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Fin de Siècle Europe comes to Andalucía

Aurea Marston as Massenet's La Navarraise.
Aurea Marston as Massenet's La Navarraise. / Jörg Metzerz
  • Aurea Marston and Cajiz resident and pianist Cornelia Lezin will be giving four concerts in January and February on the Costa del Sol, Costa Tropical and in Almeria

Soprano singer Aurea Marston will be joining Malaga resident and pianist Cornelia Lezin for a number of concerts in Andalucía in January. Like Cornelia, who lives in Cajiz where she regularly holds concerts in her converted mill, Aurea is originally from Switzerland. She was born in a village near Basel to a Swiss mother and American father.

The two musicians first met when Aurea needed a pianist for her concert-diploma exam.

"We got along immediately and we have been working together as a duo since then," explains Aurea, adding, "I haven't counted, but we have performed together for the last 12 years, so we have performed together many times."

January concerts

Aurea will arrive in Malaga on 19 January for rehearsals and the first concert will take place at Cornelia's El Molino de Cajiz on 25 January. "We are very much looking forward to it. It is a fantastic programme we have prepared," the singer says.

This isn't the first time she has been to Malaga. Aurea has a close relationship with Spain, having stayed for a time while she was studying and then visiting Catalonia on another occasion. The musician says that this is her fifth visit to Malaga and on each occasion she has performed with Cornelia.

"I absolutely fell in love with the south of Spain, the warm generous people and their kind and honest interest in the sort of music we bring to them," she admits.

"It is always something special coming to Malaga. I am looking forward to the people, it is great how they are thirsty for music, for art, and I love how they listen to a language that isn't even their own! I am very grateful and honoured to be back in January."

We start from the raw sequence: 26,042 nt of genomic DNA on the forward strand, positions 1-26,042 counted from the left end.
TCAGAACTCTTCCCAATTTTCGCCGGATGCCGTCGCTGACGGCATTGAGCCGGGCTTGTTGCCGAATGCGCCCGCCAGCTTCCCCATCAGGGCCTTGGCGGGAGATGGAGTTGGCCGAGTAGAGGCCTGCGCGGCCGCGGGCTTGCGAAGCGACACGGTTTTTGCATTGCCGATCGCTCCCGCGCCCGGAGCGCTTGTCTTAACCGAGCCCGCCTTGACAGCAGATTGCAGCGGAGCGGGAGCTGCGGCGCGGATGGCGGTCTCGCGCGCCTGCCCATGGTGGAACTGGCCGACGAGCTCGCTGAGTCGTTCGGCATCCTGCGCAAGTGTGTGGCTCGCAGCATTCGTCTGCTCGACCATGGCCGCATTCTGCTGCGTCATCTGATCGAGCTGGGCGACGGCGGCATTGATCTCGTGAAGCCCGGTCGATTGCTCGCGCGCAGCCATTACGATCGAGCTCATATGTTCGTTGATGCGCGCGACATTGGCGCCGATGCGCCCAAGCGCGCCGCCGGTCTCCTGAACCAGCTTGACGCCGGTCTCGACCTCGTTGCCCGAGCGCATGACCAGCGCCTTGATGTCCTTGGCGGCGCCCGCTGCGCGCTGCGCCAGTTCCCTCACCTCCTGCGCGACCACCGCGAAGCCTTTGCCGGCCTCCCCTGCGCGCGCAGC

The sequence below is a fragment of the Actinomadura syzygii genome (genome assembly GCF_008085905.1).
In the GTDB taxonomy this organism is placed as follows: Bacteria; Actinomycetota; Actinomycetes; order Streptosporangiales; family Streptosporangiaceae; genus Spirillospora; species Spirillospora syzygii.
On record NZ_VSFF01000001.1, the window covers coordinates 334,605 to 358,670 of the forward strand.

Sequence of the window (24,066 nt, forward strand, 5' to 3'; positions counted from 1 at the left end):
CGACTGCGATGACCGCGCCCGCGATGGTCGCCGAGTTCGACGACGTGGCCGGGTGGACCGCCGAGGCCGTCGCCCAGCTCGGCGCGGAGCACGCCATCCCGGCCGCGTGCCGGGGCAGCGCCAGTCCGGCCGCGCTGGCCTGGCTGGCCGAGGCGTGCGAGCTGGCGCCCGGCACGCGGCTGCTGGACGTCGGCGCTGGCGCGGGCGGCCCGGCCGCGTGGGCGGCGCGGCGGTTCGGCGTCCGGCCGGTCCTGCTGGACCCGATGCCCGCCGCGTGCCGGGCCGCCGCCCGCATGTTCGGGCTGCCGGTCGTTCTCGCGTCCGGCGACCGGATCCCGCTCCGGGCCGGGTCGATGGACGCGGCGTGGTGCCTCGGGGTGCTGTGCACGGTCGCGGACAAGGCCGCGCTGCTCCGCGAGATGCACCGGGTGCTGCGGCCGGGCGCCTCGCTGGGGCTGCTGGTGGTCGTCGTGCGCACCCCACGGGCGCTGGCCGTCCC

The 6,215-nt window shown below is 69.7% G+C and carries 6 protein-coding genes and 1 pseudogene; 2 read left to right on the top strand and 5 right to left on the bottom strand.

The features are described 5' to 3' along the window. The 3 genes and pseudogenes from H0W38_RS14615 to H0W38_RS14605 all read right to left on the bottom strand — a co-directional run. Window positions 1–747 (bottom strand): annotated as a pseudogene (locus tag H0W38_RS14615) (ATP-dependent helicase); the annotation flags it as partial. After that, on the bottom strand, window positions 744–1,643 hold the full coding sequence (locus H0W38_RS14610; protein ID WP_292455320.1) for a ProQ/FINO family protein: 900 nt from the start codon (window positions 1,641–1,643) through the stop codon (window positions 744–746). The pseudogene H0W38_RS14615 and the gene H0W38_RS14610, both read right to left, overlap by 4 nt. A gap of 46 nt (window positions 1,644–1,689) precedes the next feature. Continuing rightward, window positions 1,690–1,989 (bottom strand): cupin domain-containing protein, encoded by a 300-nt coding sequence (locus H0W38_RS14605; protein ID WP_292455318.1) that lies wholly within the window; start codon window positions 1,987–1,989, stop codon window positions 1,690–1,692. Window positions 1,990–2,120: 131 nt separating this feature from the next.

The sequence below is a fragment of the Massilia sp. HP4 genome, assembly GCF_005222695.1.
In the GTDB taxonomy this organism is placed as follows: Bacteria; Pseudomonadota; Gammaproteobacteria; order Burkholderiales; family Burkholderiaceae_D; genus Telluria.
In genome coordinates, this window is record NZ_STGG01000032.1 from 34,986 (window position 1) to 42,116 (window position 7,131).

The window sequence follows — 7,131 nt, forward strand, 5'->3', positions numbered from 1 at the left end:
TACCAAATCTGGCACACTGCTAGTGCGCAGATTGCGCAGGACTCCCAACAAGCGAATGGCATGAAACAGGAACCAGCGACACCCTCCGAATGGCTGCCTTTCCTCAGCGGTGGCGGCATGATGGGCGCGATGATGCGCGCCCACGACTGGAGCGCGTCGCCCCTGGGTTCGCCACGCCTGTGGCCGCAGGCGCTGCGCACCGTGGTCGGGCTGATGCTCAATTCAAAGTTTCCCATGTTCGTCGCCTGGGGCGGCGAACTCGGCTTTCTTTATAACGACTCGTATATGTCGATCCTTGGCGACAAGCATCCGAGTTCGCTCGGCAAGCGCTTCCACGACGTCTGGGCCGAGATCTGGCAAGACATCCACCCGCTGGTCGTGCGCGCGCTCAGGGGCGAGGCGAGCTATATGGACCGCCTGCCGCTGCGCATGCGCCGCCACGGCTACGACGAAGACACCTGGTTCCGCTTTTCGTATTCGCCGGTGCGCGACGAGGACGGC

The other three concerts will take place on 27January at the Casa de la Cultura en Almuñécar, on 30 January at Sala Maria Cristina in Malaga and on 6 February at Sociedad Filarmónica de Almeria (Almeria philharmonic society) in Almeria.

Aurea explains that all four concerts are "all about the music from around the 1900s in Europe, from the so called Fin de Siècle era". She goes on to say that the poems of the music "describe the mysteriousness of night, the life of stars and the human journey of love and longing."

Cornelia and Aurea have prepared well-known pieces including Beim Schlafengehen by Richard Strauss and Debussy's Fêtes Galantes, as well as lesser known music like Zemlinsky's waltz songs, which Aurea explains "are extremely beautiful and each one a little gem."

Austrian composer Alban Berg and Spanish composer Joaquín Turina also feature in the programme. "We are looking forward to bringing those to the Spanish speaking audience," says Aurea.

Aurea explains that she studied music in Basel with "great teachers" and says she was "lucky enough" to debut at Basel's theatre in 2006 with renowned Swiss conductor, Armin Jordan (father of Philippe Jordan who is a Swiss conductor and currently music director of the Opéra National de Paris and chief conductor of the Vienna Symphony Orchestra).

Tragedy

"I took in everything he said during rehearsals, he was fiercely dedicated to the music, and he was extremely funny," Aurea recalls. However, she explains how on opening night, tragically, he collapsed in the orchestra pit while conducting and died a few days later. "It was a very intense beginning of my operatic career" she reflects.

Aurea and Cornelia have an endless list of "funny and not so funny" anecdotes springing from their 12-year professional relationship.

"We were engaged to perform together in Almuñécar around three years ago. We came to rehearse on the morning of the concert, and Cornelia realised that the pedal on the piano was broken." Fortunately Aurea says they were able to find an expert who could fix the pedal in time for the concert in the evening. "It sounds funny afterwards," laughs Aurea, explaining that it certainly wasn't at the time.

Aurea concludes that she keeps coming back to Malaga thanks to Cornelia and her "continuos dedication and commitment and her connections" that have made it possible for the singer to come again.